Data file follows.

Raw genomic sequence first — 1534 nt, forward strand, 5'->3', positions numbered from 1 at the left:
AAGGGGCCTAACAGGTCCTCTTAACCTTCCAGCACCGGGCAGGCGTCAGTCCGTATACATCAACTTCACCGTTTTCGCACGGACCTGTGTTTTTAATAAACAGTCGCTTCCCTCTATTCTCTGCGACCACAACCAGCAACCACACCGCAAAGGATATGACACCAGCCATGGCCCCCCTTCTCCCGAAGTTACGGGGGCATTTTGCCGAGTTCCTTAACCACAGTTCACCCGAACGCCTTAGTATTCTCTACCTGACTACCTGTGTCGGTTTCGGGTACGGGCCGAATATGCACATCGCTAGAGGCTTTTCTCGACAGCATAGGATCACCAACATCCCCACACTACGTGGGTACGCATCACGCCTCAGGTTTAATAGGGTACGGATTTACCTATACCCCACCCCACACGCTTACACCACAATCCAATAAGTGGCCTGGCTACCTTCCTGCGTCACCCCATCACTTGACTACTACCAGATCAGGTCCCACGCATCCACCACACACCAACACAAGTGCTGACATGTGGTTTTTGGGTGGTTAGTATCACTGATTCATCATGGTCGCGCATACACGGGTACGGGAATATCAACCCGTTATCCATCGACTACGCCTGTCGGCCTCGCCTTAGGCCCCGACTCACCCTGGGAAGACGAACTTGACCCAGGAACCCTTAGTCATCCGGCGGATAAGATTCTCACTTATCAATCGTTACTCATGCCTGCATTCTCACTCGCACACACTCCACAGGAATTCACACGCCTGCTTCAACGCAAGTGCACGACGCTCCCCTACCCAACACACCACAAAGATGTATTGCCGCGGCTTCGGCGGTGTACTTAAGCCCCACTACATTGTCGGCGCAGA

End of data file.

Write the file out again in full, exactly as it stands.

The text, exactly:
Raw genomic sequence first — 1534 nt, forward strand, 5'->3', positions numbered from 1 at the left:
AAGGGGCCTAACAGGTCCTCTTAACCTTCCAGCACCGGGCAGGCGTCAGTCCGTATACATCAACTTCACCGTTTTCGCACGGACCTGTGTTTTTAATAAACAGTCGCTTCCCTCTATTCTCTGCGACCACAACCAGCAACCACACCGCAAAGGATATGACACCAGCCATGGCCCCCCTTCTCCCGAAGTTACGGGGGCATTTTGCCGAGTTCCTTAACCACAGTTCACCCGAACGCCTTAGTATTCTCTACCTGACTACCTGTGTCGGTTTCGGGTACGGGCCGAATATGCACATCGCTAGAGGCTTTTCTCGACAGCATAGGATCACCAACATCCCCACACTACGTGGGTACGCATCACGCCTCAGGTTTAATAGGGTACGGATTTACCTATACCCCACCCCACACGCTTACACCACAATCCAATAAGTGGCCTGGCTACCTTCCTGCGTCACCCCATCACTTGACTACTACCAGATCAGGTCCCACGCATCCACCACACACCAACACAAGTGCTGACATGTGGTTTTTGGGTGGTTAGTATCACTGATTCATCATGGTCGCGCATACACGGGTACGGGAATATCAACCCGTTATCCATCGACTACGCCTGTCGGCCTCGCCTTAGGCCCCGACTCACCCTGGGAAGACGAACTTGACCCAGGAACCCTTAGTCATCCGGCGGATAAGATTCTCACTTATCAATCGTTACTCATGCCTGCATTCTCACTCGCACACACTCCACAGGAATTCACACGCCTGCTTCAACGCAAGTGCACGACGCTCCCCTACCCAACACACCACAAAGATGTATTGCCGCGGCTTCGGCGGTGTACTTAAGCCCCACTACATTGTCGGCGCAGA